There is part of your answer, then. In practice, Friedman’s doctrine put hordes of workers out of work, and we are still struggling with the social impact. Now the North Sea oil years are behind us, we shall miss the export industries that went to the wall in the combined sterling hike and credit squeeze. But what about the other side? Well, it’s very notable that none of the politicians he hawked his ideas to ever wanted to them put into practice, beyond simply squeezing the poor until the pips squeaked. Certainly, he thought it would be better to provide public services as cash or quasicash (vouchers) and let the market sort out how they are organised. But who ever saw any of the money? As with so many self-described libertarians, this was left as an exercise for the creative imagination. Rather than the NHS, let’s have fully-funded healthcare vouchers for all…and a pony.

There is, however, a seriously inspiring lesson ex Friedman, now we need new ideas. We urgently need some new ones – how, for example, to shape a politics against managerialism and elite consensus? How to assault inequality without Polly Toynbee-esque control bureaucracy? He was never elected to anything, and never owned much capital himself. He commanded only his pen, but changed the world. Ideas still count.

This is very bad news from Baghdad, via perfect.co.uk, but note some details. For a start, a neat primer on modern urban warfare:

On Saturday, the Web site displayed a recipe for civil war. It recommended protecting Sunni neighborhoods by “spreading snipers on the roof of buildings,” planting roadside bombs at neighborhood entrances and distributing grenades. It advised “antitank missile holders” to make trenches and to attack the first and last vehicles of any convoy.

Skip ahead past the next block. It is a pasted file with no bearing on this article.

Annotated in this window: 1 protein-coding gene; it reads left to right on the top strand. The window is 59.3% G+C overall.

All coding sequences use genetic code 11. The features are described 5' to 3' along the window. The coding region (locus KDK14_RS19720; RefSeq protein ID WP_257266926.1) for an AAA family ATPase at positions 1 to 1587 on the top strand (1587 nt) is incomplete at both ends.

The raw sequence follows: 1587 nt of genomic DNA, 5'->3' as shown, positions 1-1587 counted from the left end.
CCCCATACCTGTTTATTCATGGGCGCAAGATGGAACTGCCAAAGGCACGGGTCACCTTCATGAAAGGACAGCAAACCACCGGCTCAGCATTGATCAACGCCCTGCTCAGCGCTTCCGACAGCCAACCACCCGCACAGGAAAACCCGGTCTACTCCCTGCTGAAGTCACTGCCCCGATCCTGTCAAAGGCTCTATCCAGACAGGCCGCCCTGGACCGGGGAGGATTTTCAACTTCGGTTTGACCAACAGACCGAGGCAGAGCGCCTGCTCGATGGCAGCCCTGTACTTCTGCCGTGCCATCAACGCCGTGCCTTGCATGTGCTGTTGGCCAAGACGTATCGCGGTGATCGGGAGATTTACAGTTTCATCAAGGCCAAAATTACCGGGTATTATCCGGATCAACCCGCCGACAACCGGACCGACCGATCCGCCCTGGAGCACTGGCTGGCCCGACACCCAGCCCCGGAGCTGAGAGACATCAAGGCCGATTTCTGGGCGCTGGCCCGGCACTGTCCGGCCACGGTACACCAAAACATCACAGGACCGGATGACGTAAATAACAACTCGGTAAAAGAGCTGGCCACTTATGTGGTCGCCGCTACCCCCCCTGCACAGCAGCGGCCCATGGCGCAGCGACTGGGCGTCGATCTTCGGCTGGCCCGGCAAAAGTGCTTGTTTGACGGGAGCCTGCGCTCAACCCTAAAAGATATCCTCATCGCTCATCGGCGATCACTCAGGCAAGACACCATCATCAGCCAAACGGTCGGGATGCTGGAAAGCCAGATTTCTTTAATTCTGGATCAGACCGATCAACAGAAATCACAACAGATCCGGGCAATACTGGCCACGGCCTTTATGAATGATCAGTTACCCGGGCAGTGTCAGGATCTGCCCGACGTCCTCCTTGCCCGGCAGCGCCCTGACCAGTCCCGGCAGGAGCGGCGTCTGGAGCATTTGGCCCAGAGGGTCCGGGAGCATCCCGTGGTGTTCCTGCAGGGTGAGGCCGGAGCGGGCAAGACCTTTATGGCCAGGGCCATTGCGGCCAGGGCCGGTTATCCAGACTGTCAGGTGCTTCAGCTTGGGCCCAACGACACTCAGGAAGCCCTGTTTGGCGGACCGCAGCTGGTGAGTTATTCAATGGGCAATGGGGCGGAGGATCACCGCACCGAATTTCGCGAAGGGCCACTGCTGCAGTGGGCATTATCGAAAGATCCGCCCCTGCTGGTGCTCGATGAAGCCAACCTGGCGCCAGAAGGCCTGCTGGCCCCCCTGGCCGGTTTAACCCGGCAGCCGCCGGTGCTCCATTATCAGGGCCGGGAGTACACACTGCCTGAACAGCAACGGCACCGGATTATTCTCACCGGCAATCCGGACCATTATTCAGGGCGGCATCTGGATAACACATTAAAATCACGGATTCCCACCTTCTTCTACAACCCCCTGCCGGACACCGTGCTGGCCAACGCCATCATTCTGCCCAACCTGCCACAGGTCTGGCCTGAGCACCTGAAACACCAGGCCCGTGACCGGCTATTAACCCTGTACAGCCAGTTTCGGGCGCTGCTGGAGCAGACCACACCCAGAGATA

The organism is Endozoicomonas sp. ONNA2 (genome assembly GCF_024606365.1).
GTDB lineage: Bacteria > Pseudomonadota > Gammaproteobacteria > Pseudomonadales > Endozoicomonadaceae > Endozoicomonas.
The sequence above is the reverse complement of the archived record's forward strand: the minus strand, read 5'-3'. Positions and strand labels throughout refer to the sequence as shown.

At the end were instructions for preparing ambushes by “attracting the enemy by using small cars as bait so they would chase them and be dragged to the killing zones.”

It’s the full Grozny toolkit – snipers on the rooftops, RPG teams in the shopfronts, set up and fight the vertical battle. Note also the mystery flood of SMS messages – I wonder whether this is simply a social cascade attack, as fear spreads like a virus, or do the insurgents have access to the Cell Broadcast interface on the GSM networks? In a sense it doesn’t matter which insurgents – fear and hate-mobilisation work as well for both sides. You could well find it useful to spread terror on your own side.

Back in July, Charlie Stross floated the idea that “it’s not virtual reality until you can stage a coup in it.” Perhaps the bandwidth required for such a thing is far less that we assumed – SMS seems quite effective, and that will work at 9.6Kbits/s. Alternatively, it’s easier to hack society at the human level – it’s not the medium, but the message in this case. As long as there is sufficiently credible fear/revenge floating through the memepool, it’s of secondary importance how it is transmitted – what matters is the mesh network topology, which means the spread has increasing returns to scale.

J.D> Henderson chez Intel Dump writes that General Abizaid should be relieved of his command. But first, he says, he respects Abizaid for the courage he showed in his past career. Fair enough.

But there is some historical evidence that extremely brave generals are a bad idea. Consider the British experience – we brought several First World War heroes into the second world war, and most were terrible. Gort was a VC holder, and was uninspired at best. Philip Neame was another VC and was a disastrous numskull. Of course, I’m wrong – Freyberg was a VC and a damn good general, Alexander was a multiple DSO and a damn good general. Upshot? Courage doesn’t predict ability.

Maybe I should do a Sunday General, like Rob Farley’s Sunday Battleship Blogging..

J.D> Henderson chez Intel Dump writes that General Abizaid should be relieved of his command. But first, he says, he respects Abizaid for the courage he showed in his past career. Fair enough.

But there is some historical evidence that extremely brave generals are a bad idea. Consider the British experience – we brought several First World War heroes into the second world war, and most were terrible. Gort was a VC holder, and was uninspired at best. Philip Neame was another VC and was a disastrous numskull. Of course, I’m wrong – Freyberg was a VC and a damn good general, Alexander was a multiple DSO and a damn good general. Upshot? Courage doesn’t predict ability.